1125 Cruft St., Indianapolis, IN 46203
Get tickets here and find more on Facebook

More in What's Your Education Story?

School safety

Hiring more security officers in Memphis after school shootings could have unintended consequences

PHOTO: Jahi Chikwendiu/The Washington Post/Getty Images

Tennessee’s largest district, Shelby County Schools, is slated to add more school resource officers under the proposed budget for next school year.

Superintendent Dorsey Hopson earmarked $2 million to hire 30 school resource officers in addition to the 98 already in some of its 150-plus schools. The school board is scheduled to vote on the budget Tuesday.

But an increase in law enforcement officers could have unintended consequences.

A new state law that bans local governments from refusing to cooperate with federal immigration officials could put school resource officers in an awkward position.

Tennessee Education Commissioner Candice McQueen recently reminded school personnel they are not obligated to release student information regarding immigration status. School resource officers employed by police or sheriff’s departments, however, do not answer to school districts. Shelby County Schools is still reviewing the law, but school board members have previously gone on the record emphasizing their commitment to protecting undocumented students.

“Right now we are just trying to get a better understanding of the law and the impact that it may have,” said Natalia Powers, a district spokeswoman.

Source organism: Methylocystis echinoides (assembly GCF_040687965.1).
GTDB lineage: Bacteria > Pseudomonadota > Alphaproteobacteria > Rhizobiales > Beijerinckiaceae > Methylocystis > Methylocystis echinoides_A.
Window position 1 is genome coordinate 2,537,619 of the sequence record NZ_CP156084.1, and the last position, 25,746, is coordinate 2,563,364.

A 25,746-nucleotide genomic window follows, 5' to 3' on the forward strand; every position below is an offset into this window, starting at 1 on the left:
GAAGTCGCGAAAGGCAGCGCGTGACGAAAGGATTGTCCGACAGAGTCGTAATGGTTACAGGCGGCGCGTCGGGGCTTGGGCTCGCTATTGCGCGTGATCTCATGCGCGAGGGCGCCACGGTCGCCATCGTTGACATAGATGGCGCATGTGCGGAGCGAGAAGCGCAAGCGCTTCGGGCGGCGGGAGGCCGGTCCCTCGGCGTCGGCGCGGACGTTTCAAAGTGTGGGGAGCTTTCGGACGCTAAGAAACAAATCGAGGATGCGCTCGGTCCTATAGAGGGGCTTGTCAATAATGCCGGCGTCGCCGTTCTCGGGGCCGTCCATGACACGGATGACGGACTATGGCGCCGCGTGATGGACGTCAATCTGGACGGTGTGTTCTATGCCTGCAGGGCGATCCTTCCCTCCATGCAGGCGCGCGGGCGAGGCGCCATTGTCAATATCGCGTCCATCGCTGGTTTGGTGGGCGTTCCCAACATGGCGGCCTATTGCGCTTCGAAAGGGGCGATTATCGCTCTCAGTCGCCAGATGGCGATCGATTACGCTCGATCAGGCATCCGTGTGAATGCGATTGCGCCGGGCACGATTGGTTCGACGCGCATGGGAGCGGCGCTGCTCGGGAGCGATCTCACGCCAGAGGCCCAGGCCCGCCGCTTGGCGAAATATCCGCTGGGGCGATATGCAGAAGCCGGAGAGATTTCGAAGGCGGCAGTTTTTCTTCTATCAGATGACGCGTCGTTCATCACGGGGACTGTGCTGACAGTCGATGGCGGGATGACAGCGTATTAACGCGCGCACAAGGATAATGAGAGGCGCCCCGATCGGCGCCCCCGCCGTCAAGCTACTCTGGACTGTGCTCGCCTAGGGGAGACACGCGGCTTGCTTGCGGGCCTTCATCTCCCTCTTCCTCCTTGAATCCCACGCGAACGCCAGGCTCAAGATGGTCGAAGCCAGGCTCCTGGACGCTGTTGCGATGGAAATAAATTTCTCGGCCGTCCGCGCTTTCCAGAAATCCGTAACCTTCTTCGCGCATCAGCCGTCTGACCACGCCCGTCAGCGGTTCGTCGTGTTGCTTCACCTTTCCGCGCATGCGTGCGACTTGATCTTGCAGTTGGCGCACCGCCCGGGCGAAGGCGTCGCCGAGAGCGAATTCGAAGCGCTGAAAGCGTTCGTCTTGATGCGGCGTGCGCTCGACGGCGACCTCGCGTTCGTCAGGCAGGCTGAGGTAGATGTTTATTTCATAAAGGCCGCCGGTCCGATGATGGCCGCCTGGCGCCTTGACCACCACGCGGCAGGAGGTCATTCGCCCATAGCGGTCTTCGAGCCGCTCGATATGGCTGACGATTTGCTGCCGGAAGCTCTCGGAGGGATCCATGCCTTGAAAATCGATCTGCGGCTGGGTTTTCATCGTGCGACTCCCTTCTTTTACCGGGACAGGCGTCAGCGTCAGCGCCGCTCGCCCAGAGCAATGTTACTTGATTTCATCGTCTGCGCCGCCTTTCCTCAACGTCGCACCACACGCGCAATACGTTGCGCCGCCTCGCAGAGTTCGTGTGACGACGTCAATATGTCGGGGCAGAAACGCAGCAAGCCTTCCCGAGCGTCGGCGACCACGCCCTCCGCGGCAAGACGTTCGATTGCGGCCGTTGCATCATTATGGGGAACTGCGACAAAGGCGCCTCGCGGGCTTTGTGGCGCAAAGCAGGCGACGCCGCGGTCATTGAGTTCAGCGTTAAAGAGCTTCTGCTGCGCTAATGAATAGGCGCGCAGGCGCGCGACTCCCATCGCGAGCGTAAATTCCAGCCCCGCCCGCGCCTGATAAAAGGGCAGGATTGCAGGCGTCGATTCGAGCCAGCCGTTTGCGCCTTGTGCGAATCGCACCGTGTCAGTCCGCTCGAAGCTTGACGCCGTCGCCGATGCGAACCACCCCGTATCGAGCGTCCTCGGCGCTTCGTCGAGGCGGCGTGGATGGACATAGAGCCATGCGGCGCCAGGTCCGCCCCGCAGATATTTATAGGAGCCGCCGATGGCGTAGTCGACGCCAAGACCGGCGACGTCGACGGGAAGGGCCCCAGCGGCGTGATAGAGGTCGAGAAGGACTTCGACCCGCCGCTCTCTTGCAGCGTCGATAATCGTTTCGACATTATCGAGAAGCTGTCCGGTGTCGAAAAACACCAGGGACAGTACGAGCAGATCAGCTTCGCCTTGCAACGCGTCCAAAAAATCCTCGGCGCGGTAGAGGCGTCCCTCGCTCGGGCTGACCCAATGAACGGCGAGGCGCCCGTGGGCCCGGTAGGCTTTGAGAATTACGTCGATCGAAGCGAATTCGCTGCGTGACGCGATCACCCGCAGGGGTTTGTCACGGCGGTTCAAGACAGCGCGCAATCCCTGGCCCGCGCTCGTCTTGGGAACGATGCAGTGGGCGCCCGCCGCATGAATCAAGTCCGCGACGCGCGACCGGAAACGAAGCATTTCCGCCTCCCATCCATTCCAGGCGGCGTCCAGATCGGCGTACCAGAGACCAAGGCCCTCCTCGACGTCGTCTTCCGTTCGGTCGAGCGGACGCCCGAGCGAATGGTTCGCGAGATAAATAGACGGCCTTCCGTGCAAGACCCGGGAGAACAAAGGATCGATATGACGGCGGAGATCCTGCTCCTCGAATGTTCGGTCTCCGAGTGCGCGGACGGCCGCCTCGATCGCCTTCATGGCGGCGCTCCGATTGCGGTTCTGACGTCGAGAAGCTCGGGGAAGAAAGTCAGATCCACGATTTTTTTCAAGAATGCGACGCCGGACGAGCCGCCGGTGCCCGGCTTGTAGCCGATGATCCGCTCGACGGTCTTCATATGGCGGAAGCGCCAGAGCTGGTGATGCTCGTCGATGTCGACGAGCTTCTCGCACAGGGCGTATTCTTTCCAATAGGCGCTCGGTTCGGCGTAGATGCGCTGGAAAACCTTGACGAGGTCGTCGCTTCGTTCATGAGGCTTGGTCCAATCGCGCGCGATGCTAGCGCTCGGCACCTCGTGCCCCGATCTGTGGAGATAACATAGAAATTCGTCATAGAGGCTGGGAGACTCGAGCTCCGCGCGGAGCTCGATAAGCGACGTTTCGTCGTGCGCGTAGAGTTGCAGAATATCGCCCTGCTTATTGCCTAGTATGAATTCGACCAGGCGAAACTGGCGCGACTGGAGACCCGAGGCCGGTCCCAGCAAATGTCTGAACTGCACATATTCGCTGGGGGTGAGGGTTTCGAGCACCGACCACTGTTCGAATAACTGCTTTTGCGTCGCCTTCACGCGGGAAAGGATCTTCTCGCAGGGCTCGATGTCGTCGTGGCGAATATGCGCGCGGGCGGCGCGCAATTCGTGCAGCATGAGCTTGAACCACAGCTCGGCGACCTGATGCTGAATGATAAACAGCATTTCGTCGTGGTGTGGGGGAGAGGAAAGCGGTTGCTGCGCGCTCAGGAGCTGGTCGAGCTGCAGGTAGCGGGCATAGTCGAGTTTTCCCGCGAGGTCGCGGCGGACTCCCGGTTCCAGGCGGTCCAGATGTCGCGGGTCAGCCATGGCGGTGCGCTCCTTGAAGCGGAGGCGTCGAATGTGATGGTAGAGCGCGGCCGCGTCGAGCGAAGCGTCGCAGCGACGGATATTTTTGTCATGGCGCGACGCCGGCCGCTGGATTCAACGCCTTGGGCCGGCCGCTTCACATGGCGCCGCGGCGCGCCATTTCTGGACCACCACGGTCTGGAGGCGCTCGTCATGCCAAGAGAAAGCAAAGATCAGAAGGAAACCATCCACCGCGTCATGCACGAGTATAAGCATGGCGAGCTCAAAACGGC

Also, incidents of excessive force and racial bias toward black students have cropped up in recent years. Two white Memphis officers were fired in 2013 after hitting a black student and wrestling her to the ground because she was “yelling and cussing” on school grounds. And mothers of four elementary school students recently filed a lawsuit against a Murfreesboro officer who arrested them at school in 2016 for failing to break up a fight that occurred off-campus.

Just how common those incidents are in Memphis is unclear. In response to Chalkbeat’s query for the number and type of complaints in the last two school years, Shelby County Schools said it “does not have any documents responsive to this request.”

Currently, 38 school resource officers are sheriff’s deputies, and the rest are security officers hired by Shelby County Schools. The officers respond and work to prevent criminal activity in all high schools and middle schools, Hopson said. The 30 additional officers would augment staffing at some schools and for the first time, branch out to some elementary schools. Hopson said those decisions will be based on crime rates in surrounding neighborhoods and school incidents.

Hopson’s initial recommendation for more school resource officers was in response to the school shooting in Parkland, Florida, that killed 17 people and sparked a wave of student activism on school safety, including in Memphis.

Gov. Bill Haslam’s recent $30 million budget boost would allow school districts across Tennessee to hire more law enforcement officers or improve building security. Measures to arm some teachers with guns or outlaw certain types of guns have fallen flat.


For more on the role and history of school resource officers in Tennessee, read our five things to know.


Sheriff’s deputies and district security officers meet weekly, said Capt. Dallas Lavergne of the Shelby County Sheriff’s Office. When the Memphis Police Department pulled their officers out of school buildings following the merger of city and county school systems, the county Sheriff’s Office replaced them with deputies.

All deputy recruits go through school resource officer training, and those who are assigned to schools get additional annual training. In a 2013 review of police academies across the nation, Tennessee was cited as the only state that had specific training for officers deployed to schools.